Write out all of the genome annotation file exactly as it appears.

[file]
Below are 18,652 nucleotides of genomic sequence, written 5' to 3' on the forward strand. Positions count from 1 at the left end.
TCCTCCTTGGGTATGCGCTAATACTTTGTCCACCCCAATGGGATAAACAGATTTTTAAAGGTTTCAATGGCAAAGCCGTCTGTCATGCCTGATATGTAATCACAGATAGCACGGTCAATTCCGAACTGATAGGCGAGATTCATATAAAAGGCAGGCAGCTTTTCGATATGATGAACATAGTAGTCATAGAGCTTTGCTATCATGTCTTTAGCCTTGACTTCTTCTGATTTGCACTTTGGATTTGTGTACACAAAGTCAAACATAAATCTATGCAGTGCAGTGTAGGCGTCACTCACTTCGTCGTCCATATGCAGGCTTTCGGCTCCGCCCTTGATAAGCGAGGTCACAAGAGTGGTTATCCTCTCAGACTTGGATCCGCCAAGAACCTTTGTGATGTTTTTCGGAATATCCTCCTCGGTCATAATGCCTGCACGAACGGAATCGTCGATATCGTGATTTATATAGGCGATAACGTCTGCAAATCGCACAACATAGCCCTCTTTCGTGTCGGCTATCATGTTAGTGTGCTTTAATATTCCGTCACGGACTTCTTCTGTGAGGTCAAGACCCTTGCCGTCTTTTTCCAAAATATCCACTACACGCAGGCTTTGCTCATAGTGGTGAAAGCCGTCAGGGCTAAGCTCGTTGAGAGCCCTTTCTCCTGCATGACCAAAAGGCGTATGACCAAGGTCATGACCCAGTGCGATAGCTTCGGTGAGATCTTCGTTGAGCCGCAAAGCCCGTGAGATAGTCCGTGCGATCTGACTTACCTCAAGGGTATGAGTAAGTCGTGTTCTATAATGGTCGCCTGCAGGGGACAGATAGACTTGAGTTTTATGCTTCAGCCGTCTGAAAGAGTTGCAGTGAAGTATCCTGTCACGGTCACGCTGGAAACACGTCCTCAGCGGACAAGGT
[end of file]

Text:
Below are 18,652 nucleotides of genomic sequence, written 5' to 3' on the forward strand. Positions count from 1 at the left end.
TCCTCCTTGGGTATGCGCTAATACTTTGTCCACCCCAATGGGATAAACAGATTTTTAAAGGTTTCAATGGCAAAGCCGTCTGTCATGCCTGATATGTAATCACAGATAGCACGGTCAATTCCGAACTGATAGGCGAGATTCATATAAAAGGCAGGCAGCTTTTCGATATGATGAACATAGTAGTCATAGAGCTTTGCTATCATGTCTTTAGCCTTGACTTCTTCTGATTTGCACTTTGGATTTGTGTACACAAAGTCAAACATAAATCTATGCAGTGCAGTGTAGGCGTCACTCACTTCGTCGTCCATATGCAGGCTTTCGGCTCCGCCCTTGATAAGCGAGGTCACAAGAGTGGTTATCCTCTCAGACTTGGATCCGCCAAGAACCTTTGTGATGTTTTTCGGAATATCCTCCTCGGTCATAATGCCTGCACGAACGGAATCGTCGATATCGTGATTTATATAGGCGATAACGTCTGCAAATCGCACAACATAGCCCTCTTTCGTGTCGGCTATCATGTTAGTGTGCTTTAATATTCCGTCACGGACTTCTTCTGTGAGGTCAAGACCCTTGCCGTCTTTTTCCAAAATATCCACTACACGCAGGCTTTGCTCATAGTGGTGAAAGCCGTCAGGGCTAAGCTCGTTGAGAGCCCTTTCTCCTGCATGACCAAAAGGCGTATGACCAAGGTCATGACCCAGTGCGATAGCTTCGGTGAGATCTTCGTTGAGCCGCAAAGCCCGTGAGATAGTCCGTGCGATCTGACTTACCTCAAGGGTATGAGTAAGTCGTGTTCTATAATGGTCGCCTGCAGGGGACAGATAGACTTGAGTTTTATGCTTCAGCCGTCTGAAAGAGTTGCAGTGAAGTATCCTGTCACGGTCACGCTGGAAACACGTCCTCAGCGGACAAGGT